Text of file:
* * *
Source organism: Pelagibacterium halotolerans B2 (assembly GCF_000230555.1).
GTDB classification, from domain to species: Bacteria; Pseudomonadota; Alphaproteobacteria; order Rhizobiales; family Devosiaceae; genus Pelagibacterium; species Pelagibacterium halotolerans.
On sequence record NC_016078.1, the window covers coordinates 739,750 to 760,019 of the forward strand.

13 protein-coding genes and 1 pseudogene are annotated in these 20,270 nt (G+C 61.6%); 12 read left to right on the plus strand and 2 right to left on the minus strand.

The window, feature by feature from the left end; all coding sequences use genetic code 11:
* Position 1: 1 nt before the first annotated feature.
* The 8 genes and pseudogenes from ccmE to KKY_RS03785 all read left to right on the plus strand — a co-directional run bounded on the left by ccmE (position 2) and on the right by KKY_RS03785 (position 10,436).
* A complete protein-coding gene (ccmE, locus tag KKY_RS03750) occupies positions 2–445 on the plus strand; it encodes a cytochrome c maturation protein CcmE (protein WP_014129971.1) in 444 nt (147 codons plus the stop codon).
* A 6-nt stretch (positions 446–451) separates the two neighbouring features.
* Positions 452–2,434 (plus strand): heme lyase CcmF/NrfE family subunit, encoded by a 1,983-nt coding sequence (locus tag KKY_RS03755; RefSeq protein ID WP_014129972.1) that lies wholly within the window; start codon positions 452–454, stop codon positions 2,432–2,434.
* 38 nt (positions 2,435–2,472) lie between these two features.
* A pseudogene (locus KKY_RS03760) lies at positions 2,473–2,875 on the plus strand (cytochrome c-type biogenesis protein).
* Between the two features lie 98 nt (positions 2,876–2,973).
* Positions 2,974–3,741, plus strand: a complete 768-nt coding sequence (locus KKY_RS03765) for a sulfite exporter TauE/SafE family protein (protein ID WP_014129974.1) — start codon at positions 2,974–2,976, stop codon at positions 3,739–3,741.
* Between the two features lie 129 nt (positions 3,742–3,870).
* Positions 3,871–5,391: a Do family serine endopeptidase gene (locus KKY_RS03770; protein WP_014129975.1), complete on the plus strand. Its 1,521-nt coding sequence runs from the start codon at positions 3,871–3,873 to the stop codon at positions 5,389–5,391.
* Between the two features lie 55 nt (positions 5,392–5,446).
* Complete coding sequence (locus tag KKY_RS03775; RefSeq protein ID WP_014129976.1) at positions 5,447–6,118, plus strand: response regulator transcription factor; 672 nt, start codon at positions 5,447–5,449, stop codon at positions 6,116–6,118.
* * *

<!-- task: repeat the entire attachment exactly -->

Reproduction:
Source organism: Pelagibacterium halotolerans B2 (assembly GCF_000230555.1).
GTDB classification, from domain to species: Bacteria; Pseudomonadota; Alphaproteobacteria; order Rhizobiales; family Devosiaceae; genus Pelagibacterium; species Pelagibacterium halotolerans.
On sequence record NC_016078.1, the window covers coordinates 739,750 to 760,019 of the forward strand.

13 protein-coding genes and 1 pseudogene are annotated in these 20,270 nt (G+C 61.6%); 12 read left to right on the plus strand and 2 right to left on the minus strand.

The window, feature by feature from the left end; all coding sequences use genetic code 11:
* Position 1: 1 nt before the first annotated feature.
* The 8 genes and pseudogenes from ccmE to KKY_RS03785 all read left to right on the plus strand — a co-directional run bounded on the left by ccmE (position 2) and on the right by KKY_RS03785 (position 10,436).
* A complete protein-coding gene (ccmE, locus tag KKY_RS03750) occupies positions 2–445 on the plus strand; it encodes a cytochrome c maturation protein CcmE (protein WP_014129971.1) in 444 nt (147 codons plus the stop codon).
* A 6-nt stretch (positions 446–451) separates the two neighbouring features.
* Positions 452–2,434 (plus strand): heme lyase CcmF/NrfE family subunit, encoded by a 1,983-nt coding sequence (locus tag KKY_RS03755; RefSeq protein ID WP_014129972.1) that lies wholly within the window; start codon positions 452–454, stop codon positions 2,432–2,434.
* 38 nt (positions 2,435–2,472) lie between these two features.
* A pseudogene (locus KKY_RS03760) lies at positions 2,473–2,875 on the plus strand (cytochrome c-type biogenesis protein).
* Between the two features lie 98 nt (positions 2,876–2,973).
* Positions 2,974–3,741, plus strand: a complete 768-nt coding sequence (locus KKY_RS03765) for a sulfite exporter TauE/SafE family protein (protein ID WP_014129974.1) — start codon at positions 2,974–2,976, stop codon at positions 3,739–3,741.
* Between the two features lie 129 nt (positions 3,742–3,870).
* Positions 3,871–5,391: a Do family serine endopeptidase gene (locus KKY_RS03770; protein WP_014129975.1), complete on the plus strand. Its 1,521-nt coding sequence runs from the start codon at positions 3,871–3,873 to the stop codon at positions 5,389–5,391.
* Between the two features lie 55 nt (positions 5,392–5,446).
* Complete coding sequence (locus tag KKY_RS03775; RefSeq protein ID WP_014129976.1) at positions 5,447–6,118, plus strand: response regulator transcription factor; 672 nt, start codon at positions 5,447–5,449, stop codon at positions 6,116–6,118.